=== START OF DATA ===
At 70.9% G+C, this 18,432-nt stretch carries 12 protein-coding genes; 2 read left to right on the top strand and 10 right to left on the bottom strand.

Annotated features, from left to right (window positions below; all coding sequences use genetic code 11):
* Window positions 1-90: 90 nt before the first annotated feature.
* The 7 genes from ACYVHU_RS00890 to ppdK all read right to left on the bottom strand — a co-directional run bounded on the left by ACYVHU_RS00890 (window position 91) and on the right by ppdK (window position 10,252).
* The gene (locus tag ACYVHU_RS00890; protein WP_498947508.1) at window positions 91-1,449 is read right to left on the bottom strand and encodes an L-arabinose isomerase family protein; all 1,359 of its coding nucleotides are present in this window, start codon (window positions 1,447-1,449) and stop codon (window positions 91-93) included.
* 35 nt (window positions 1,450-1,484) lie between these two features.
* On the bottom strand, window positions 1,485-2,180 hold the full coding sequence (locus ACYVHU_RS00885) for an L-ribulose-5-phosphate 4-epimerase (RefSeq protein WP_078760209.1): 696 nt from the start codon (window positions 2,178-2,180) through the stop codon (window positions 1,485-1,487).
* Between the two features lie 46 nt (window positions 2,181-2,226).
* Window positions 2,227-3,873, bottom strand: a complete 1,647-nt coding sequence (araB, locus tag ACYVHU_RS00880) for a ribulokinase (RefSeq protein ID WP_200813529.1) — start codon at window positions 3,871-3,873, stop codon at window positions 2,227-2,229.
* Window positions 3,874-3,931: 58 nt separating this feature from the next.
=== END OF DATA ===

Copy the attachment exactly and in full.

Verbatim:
At 70.9% G+C, this 18,432-nt stretch carries 12 protein-coding genes; 2 read left to right on the top strand and 10 right to left on the bottom strand.

Annotated features, from left to right (window positions below; all coding sequences use genetic code 11):
* Window positions 1-90: 90 nt before the first annotated feature.
* The 7 genes from ACYVHU_RS00890 to ppdK all read right to left on the bottom strand — a co-directional run bounded on the left by ACYVHU_RS00890 (window position 91) and on the right by ppdK (window position 10,252).
* The gene (locus tag ACYVHU_RS00890; protein WP_498947508.1) at window positions 91-1,449 is read right to left on the bottom strand and encodes an L-arabinose isomerase family protein; all 1,359 of its coding nucleotides are present in this window, start codon (window positions 1,447-1,449) and stop codon (window positions 91-93) included.
* 35 nt (window positions 1,450-1,484) lie between these two features.
* On the bottom strand, window positions 1,485-2,180 hold the full coding sequence (locus ACYVHU_RS00885) for an L-ribulose-5-phosphate 4-epimerase (RefSeq protein WP_078760209.1): 696 nt from the start codon (window positions 2,178-2,180) through the stop codon (window positions 1,485-1,487).
* Between the two features lie 46 nt (window positions 2,181-2,226).
* Window positions 2,227-3,873, bottom strand: a complete 1,647-nt coding sequence (araB, locus tag ACYVHU_RS00880) for a ribulokinase (RefSeq protein ID WP_200813529.1) — start codon at window positions 3,871-3,873, stop codon at window positions 2,227-2,229.
* Window positions 3,874-3,931: 58 nt separating this feature from the next.